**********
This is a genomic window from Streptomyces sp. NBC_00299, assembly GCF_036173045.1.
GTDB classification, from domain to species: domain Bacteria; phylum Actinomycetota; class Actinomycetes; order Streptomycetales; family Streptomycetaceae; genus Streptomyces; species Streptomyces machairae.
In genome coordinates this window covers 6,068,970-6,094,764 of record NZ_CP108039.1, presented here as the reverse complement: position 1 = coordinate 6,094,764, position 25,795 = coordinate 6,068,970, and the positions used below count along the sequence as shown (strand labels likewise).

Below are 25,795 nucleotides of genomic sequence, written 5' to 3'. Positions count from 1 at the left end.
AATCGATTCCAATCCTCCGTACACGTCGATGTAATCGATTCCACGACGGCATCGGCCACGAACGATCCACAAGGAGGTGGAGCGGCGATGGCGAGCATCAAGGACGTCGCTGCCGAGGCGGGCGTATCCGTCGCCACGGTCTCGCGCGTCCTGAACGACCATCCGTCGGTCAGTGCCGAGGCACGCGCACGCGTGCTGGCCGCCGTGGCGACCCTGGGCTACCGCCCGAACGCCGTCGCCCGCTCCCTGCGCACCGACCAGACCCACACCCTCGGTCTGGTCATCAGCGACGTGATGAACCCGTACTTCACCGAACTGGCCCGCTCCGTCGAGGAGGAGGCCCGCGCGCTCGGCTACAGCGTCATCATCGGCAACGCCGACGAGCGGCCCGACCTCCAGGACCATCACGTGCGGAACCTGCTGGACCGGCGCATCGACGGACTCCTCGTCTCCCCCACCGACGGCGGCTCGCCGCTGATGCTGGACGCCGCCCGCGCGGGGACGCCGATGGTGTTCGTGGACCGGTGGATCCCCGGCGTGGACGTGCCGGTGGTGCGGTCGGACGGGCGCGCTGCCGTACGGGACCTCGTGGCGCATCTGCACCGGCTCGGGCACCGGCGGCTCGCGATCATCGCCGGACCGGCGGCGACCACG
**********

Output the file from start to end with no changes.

This is a genomic window from Streptomyces sp. NBC_00299, assembly GCF_036173045.1.
GTDB classification, from domain to species: domain Bacteria; phylum Actinomycetota; class Actinomycetes; order Streptomycetales; family Streptomycetaceae; genus Streptomyces; species Streptomyces machairae.
In genome coordinates this window covers 6,068,970-6,094,764 of record NZ_CP108039.1, presented here as the reverse complement: position 1 = coordinate 6,094,764, position 25,795 = coordinate 6,068,970, and the positions used below count along the sequence as shown (strand labels likewise).

Below are 25,795 nucleotides of genomic sequence, written 5' to 3'. Positions count from 1 at the left end.
AATCGATTCCAATCCTCCGTACACGTCGATGTAATCGATTCCACGACGGCATCGGCCACGAACGATCCACAAGGAGGTGGAGCGGCGATGGCGAGCATCAAGGACGTCGCTGCCGAGGCGGGCGTATCCGTCGCCACGGTCTCGCGCGTCCTGAACGACCATCCGTCGGTCAGTGCCGAGGCACGCGCACGCGTGCTGGCCGCCGTGGCGACCCTGGGCTACCGCCCGAACGCCGTCGCCCGCTCCCTGCGCACCGACCAGACCCACACCCTCGGTCTGGTCATCAGCGACGTGATGAACCCGTACTTCACCGAACTGGCCCGCTCCGTCGAGGAGGAGGCCCGCGCGCTCGGCTACAGCGTCATCATCGGCAACGCCGACGAGCGGCCCGACCTCCAGGACCATCACGTGCGGAACCTGCTGGACCGGCGCATCGACGGACTCCTCGTCTCCCCCACCGACGGCGGCTCGCCGCTGATGCTGGACGCCGCCCGCGCGGGGACGCCGATGGTGTTCGTGGACCGGTGGATCCCCGGCGTGGACGTGCCGGTGGTGCGGTCGGACGGGCGCGCTGCCGTACGGGACCTCGTGGCGCATCTGCACCGGCTCGGGCACCGGCGGCTCGCGATCATCGCCGGACCGGCGGCGACCACG